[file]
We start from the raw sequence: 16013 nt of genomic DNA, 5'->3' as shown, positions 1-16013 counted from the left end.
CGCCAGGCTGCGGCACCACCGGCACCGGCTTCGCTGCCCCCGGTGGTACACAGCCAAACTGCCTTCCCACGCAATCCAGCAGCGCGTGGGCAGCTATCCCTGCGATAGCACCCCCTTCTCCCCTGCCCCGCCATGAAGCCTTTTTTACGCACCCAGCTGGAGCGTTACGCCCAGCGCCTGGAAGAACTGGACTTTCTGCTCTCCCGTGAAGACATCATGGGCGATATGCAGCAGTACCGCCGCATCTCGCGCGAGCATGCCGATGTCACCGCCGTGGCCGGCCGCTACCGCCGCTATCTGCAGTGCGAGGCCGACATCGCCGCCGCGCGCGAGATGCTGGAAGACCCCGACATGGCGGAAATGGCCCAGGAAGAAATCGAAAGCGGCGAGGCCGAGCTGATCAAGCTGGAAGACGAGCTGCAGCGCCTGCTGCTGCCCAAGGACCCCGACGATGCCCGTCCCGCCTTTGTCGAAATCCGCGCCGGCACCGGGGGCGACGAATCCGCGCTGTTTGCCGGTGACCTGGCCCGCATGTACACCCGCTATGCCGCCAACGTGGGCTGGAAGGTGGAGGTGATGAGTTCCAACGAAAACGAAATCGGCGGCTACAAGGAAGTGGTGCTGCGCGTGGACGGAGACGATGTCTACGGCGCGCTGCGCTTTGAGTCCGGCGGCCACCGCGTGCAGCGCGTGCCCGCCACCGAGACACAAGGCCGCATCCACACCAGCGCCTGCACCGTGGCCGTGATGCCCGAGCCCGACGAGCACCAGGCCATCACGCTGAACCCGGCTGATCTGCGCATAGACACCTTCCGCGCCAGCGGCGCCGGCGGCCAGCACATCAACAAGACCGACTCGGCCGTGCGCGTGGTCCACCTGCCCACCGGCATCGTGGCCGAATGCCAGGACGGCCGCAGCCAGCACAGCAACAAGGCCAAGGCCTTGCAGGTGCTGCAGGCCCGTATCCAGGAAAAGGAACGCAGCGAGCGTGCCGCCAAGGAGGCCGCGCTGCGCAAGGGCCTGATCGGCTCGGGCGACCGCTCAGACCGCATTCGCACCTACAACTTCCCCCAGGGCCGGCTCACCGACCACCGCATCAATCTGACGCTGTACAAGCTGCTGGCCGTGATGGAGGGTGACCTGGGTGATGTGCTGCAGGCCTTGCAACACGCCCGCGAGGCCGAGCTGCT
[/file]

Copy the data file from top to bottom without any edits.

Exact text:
We start from the raw sequence: 16013 nt of genomic DNA, 5'->3' as shown, positions 1-16013 counted from the left end.
CGCCAGGCTGCGGCACCACCGGCACCGGCTTCGCTGCCCCCGGTGGTACACAGCCAAACTGCCTTCCCACGCAATCCAGCAGCGCGTGGGCAGCTATCCCTGCGATAGCACCCCCTTCTCCCCTGCCCCGCCATGAAGCCTTTTTTACGCACCCAGCTGGAGCGTTACGCCCAGCGCCTGGAAGAACTGGACTTTCTGCTCTCCCGTGAAGACATCATGGGCGATATGCAGCAGTACCGCCGCATCTCGCGCGAGCATGCCGATGTCACCGCCGTGGCCGGCCGCTACCGCCGCTATCTGCAGTGCGAGGCCGACATCGCCGCCGCGCGCGAGATGCTGGAAGACCCCGACATGGCGGAAATGGCCCAGGAAGAAATCGAAAGCGGCGAGGCCGAGCTGATCAAGCTGGAAGACGAGCTGCAGCGCCTGCTGCTGCCCAAGGACCCCGACGATGCCCGTCCCGCCTTTGTCGAAATCCGCGCCGGCACCGGGGGCGACGAATCCGCGCTGTTTGCCGGTGACCTGGCCCGCATGTACACCCGCTATGCCGCCAACGTGGGCTGGAAGGTGGAGGTGATGAGTTCCAACGAAAACGAAATCGGCGGCTACAAGGAAGTGGTGCTGCGCGTGGACGGAGACGATGTCTACGGCGCGCTGCGCTTTGAGTCCGGCGGCCACCGCGTGCAGCGCGTGCCCGCCACCGAGACACAAGGCCGCATCCACACCAGCGCCTGCACCGTGGCCGTGATGCCCGAGCCCGACGAGCACCAGGCCATCACGCTGAACCCGGCTGATCTGCGCATAGACACCTTCCGCGCCAGCGGCGCCGGCGGCCAGCACATCAACAAGACCGACTCGGCCGTGCGCGTGGTCCACCTGCCCACCGGCATCGTGGCCGAATGCCAGGACGGCCGCAGCCAGCACAGCAACAAGGCCAAGGCCTTGCAGGTGCTGCAGGCCCGTATCCAGGAAAAGGAACGCAGCGAGCGTGCCGCCAAGGAGGCCGCGCTGCGCAAGGGCCTGATCGGCTCGGGCGACCGCTCAGACCGCATTCGCACCTACAACTTCCCCCAGGGCCGGCTCACCGACCACCGCATCAATCTGACGCTGTACAAGCTGCTGGCCGTGATGGAGGGTGACCTGGGTGATGTGCTGCAGGCCTTGCAACACGCCCGCGAGGCCGAGCTGCT